Congress Shouldn't Weaken Investor Protection Reforms, Securities Official Says
December 6, 2009 | By Tejinder Singh | firstname.lastname@example.org
Congress gets push to resist pressure to weaken investor protection reforms
Texas securities commissioner Denise Voigt Crawford criticized parts of the financial reform package under consideration in the House, particularly a Republican-sponsored provision that would place many investment advisory firms under the regulation of the Financial Industry Regulatory Authority.
At a Dec. 4 Newsmaker, Crawford who is also the president of the North American Securities Administrators Association, said the possibility of FINRA oversight of advisory firms “causes us great concern.”
“FINRA is a private organization that is accountable to its own members,” she said.
Crawford voiced support for the “intelligent and comprehensive approach to regulatory reform offered by the Restoring American Financial Stability Discussion Draft,” presented by Senate Banking Committee Chairman Christopher Dodd (D-CT) and the “Investor Protection Act of 2009," which was reported by the House Financial Services Committee.
“Everybody is saying that they believe in one standard, and everybody is saying that they believe that it should be a fiduciary standard,” Crawford said.
“If you listen to Mary Schapiro speak, she'll say there needs to be one standard; it needs to be fiduciary. But she never says that it should be the '40 Act standard. That is huge, and it's very worrisome to us — because anything else is whatever people decide it's going to be,” he said, referring to the chairwoman of the Securities and Exchange Commission.
Draft legislation in the Senate would require brokers to come under the Investment Advisers Act and traditional fiduciary standards. “The Senate approach preserves the … authentic fiduciary standard,” Crawford said.
Asked to comment on prospects of a platform for the states to co-operate, Crawford said she signed a rare NASAA memorandum of understanding Dec. 2 that will allow states to work with each other to regulate the additional advisory firms.
All states are expected to sign onto the MOU if the legislation is enacted. She said new bills would raise the asset threshold to $100 million from the present $25 million for advisory firms to be regulated by the SEC.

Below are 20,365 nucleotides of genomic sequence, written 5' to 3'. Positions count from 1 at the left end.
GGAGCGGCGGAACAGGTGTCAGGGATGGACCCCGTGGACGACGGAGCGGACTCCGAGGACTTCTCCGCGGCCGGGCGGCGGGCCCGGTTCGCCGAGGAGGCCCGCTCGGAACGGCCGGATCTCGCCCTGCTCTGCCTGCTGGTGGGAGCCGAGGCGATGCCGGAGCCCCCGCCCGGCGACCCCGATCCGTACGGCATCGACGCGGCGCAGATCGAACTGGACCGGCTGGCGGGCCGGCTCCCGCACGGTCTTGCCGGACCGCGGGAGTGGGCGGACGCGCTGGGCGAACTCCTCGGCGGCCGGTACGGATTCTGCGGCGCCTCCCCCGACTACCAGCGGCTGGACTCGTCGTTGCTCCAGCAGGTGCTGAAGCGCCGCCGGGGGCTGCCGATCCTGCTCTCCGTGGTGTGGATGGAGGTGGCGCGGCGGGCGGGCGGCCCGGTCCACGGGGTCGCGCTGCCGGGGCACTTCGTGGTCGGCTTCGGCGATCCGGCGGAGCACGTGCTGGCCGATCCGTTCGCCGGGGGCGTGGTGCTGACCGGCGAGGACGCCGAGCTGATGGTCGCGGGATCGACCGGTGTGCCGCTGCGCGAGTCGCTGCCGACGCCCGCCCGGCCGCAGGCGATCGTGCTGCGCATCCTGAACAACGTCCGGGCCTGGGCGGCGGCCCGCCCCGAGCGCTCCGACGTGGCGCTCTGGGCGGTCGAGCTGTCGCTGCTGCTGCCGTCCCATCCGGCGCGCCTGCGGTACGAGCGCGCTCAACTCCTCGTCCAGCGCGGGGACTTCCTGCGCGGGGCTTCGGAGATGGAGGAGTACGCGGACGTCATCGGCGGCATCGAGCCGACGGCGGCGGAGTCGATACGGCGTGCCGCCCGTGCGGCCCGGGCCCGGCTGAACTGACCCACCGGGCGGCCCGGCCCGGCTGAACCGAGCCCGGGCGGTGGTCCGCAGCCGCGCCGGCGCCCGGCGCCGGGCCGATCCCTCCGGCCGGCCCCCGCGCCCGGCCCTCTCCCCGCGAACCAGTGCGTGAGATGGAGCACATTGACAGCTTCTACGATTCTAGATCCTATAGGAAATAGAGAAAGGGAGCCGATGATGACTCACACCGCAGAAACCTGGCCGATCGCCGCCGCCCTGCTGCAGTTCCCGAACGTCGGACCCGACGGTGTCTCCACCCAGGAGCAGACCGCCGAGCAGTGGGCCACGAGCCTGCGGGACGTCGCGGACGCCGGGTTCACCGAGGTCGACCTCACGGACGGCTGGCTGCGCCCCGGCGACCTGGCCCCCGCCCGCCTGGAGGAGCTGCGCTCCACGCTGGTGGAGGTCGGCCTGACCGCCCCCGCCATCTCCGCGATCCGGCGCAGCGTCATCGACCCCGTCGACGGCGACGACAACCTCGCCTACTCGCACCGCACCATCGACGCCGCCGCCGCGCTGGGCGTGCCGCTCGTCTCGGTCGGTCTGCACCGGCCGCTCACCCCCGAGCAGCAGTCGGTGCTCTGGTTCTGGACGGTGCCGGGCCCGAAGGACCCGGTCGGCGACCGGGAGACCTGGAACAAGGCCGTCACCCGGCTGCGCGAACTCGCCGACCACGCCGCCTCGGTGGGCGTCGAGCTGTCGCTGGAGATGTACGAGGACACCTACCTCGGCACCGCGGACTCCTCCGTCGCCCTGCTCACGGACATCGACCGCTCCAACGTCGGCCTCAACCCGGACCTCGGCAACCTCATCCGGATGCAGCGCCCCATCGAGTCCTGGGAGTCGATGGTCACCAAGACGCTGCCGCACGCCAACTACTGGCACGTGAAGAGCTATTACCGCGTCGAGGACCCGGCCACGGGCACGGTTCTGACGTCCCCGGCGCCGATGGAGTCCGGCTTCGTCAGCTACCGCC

Asked whether the SEC has improved its performance over the past year, Crawford said, “The jury is still out on whether the culture at the SEC is going to change.”
"I don't want this to be a situation where top management at the SEC does a smoke screen," Crawford said, adding that SEC staff barely interact with defrauded investors.
“The folks that are employed at the commission, most of the time are looking for a job on Wall Street,” Crawford said. “It makes it very difficult for them to take a hard line against their future employer who's sitting across the table.”
“Powerful interests in the financial services industry have aligned to delay, derail and distort the regulatory changes to the status quo that are necessary to strengthen investor protection. But business as usual doesn’t work anymore; nor does regulation as usual," Crawford said.
“Years of deregulation at the federal level have left a legacy of failure to properly scrutinize the financial industry, as we most recently saw when the now infamous Madoff Ponzi scheme exposed major regulatory gaps at the federal level. While the recent financial crisis was the result of many industry and regulatory failures, a failure of state securities regulation was not one of them,” Crawford said.
“While high times may have returned to Wall Street, hard times persist on Main Street. Congress must not squander this opportunity to provide meaningful investor protection reforms," she said. “Investors remain outraged as they continue to suffer the consequences of the unbridled risk-taking and large-scale financial fraud that shook through financial markets last year.”